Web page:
Govt. returns batch of defective COVID-19 tests kits

Govt. returns batch of defective COVID-19 tests kits
Health minister Dr Duane Sands

More than 100 test kits available

NASSAU, BAHAMAS — A batch of Centers for Disease Control and Prevention (CDC) Coronavirus test kits delivered to The Bahamas through the Pan-American Health Organization and “sources in Asia” were defective, Minister of Health Dr. Duane Sands revealed yesterday.

“The CDC (Centers for Disease Control and Prevention) kits had to be returned because they were defective,” Sands said during a press conference at the Ministry of Health.

There were 50 test kits for the virus as of last Monday.

He did not place a number on the defective tests.

Sands said the ministry has the capacity to perform more than 100 tests and anticipated “being able to ramp that up”.

He continued: “Every country is actively engaged in its response. Every country has its own unique circumstances and The Bahamas is aggressively focused at our response and preparedness. While we take note on every other country around the world, our emphasis is on keeping Bahamians safe and ensuring that we protect the interest of The Bahamas and Bahamians.”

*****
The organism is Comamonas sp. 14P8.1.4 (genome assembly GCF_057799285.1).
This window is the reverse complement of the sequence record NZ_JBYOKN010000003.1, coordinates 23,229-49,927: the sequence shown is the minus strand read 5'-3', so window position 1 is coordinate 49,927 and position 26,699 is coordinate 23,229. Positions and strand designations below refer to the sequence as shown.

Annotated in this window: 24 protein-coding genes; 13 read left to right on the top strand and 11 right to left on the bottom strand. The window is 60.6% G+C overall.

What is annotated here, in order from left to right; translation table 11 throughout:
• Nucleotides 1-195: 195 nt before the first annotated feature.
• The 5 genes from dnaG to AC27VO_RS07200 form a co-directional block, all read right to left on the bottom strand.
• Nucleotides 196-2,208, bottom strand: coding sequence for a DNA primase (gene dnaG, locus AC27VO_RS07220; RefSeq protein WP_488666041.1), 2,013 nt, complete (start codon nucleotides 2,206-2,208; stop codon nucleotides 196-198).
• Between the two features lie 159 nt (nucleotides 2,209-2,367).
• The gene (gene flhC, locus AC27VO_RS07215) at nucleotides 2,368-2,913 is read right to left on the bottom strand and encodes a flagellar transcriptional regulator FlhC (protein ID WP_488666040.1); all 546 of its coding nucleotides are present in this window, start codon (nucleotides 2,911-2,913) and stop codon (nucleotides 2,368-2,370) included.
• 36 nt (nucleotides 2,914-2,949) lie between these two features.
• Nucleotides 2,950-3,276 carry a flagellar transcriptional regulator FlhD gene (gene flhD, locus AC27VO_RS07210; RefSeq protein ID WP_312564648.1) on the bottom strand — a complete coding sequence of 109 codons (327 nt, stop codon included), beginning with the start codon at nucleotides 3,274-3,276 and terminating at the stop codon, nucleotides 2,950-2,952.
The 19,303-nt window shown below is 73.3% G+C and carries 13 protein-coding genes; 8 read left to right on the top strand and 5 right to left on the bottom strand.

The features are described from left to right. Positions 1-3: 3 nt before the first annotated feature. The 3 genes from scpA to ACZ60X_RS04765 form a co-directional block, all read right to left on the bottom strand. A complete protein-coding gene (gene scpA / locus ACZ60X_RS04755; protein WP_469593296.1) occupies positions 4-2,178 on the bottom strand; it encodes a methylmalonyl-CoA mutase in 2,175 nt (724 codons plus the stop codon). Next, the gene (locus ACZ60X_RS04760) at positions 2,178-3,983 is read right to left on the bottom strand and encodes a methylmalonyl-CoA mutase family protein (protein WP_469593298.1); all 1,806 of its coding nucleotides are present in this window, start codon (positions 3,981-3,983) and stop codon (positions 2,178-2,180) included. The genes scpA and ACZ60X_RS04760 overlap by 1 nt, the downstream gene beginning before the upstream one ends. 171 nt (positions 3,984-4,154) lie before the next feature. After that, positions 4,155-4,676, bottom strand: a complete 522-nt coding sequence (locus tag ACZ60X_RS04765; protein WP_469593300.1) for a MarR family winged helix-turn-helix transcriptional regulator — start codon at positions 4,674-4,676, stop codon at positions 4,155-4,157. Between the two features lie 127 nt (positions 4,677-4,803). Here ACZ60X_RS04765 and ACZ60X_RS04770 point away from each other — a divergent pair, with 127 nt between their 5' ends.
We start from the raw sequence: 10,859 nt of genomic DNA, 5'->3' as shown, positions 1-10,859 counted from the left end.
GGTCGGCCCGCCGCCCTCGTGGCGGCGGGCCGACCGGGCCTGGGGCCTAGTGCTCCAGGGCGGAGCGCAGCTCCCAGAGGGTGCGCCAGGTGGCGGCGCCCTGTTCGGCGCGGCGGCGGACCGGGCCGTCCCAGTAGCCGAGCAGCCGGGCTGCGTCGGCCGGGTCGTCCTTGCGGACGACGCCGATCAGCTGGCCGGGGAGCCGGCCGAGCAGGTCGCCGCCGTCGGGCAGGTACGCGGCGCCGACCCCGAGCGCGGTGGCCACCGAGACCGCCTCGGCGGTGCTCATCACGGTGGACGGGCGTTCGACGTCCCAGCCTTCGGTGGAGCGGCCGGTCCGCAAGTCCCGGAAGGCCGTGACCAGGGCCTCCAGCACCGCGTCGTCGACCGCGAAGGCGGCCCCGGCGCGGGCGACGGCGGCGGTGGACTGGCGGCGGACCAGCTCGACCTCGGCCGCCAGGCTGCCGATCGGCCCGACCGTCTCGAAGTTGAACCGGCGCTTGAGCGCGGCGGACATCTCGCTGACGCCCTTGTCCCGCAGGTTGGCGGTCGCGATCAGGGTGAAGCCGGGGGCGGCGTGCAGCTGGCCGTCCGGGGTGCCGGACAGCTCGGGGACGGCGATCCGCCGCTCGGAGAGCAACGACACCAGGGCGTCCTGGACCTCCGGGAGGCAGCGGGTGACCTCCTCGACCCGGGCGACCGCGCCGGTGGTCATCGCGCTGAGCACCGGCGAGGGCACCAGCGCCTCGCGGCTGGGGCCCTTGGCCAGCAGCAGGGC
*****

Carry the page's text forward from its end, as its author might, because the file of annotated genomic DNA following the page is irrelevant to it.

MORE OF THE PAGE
Chief Medical Officer Dr. Pearl McMillan said while the Ministry of Health gained the ability to test for the virus in-country as of late February, it has yet to test anyone in The Bahamas as there have been no suspected cases.

As of yesterday, two people remained in quarantine.

Twenty-eight people have been quarantined and subsequently released.

As it relates to increased screening, McMillan said the cruise ship industry is an area the multi-ministerial response task force has to pay keen attention to.

She pointed out cruise liners are required to provide a declaration of health to Bahamian officials, who make a decision as to whether additional public health measures need to be applied prior to the cruise arriving.

“[In] worst case scenario, as would have happened in a number of countries, depending on what it happening, there may need to be a public health measure that says you need to stay on board and then we do certain things in order to protect,” she said.

“But so far, we have not been aware of any situations that way; and we have been working closely with tourism in order to make sure we are getting those health declarations and doing the necessary review.”

When asked about temperature screening at ports of entry — a practice engaged by several other countries — McMillan insisted this has not proven effective with COVID-19 and offers a “false sense of security”.

She said efforts would be better placed on early detection and case management methods.

There are no suspected, reported or confirmed cases of the virus in The Bahamas.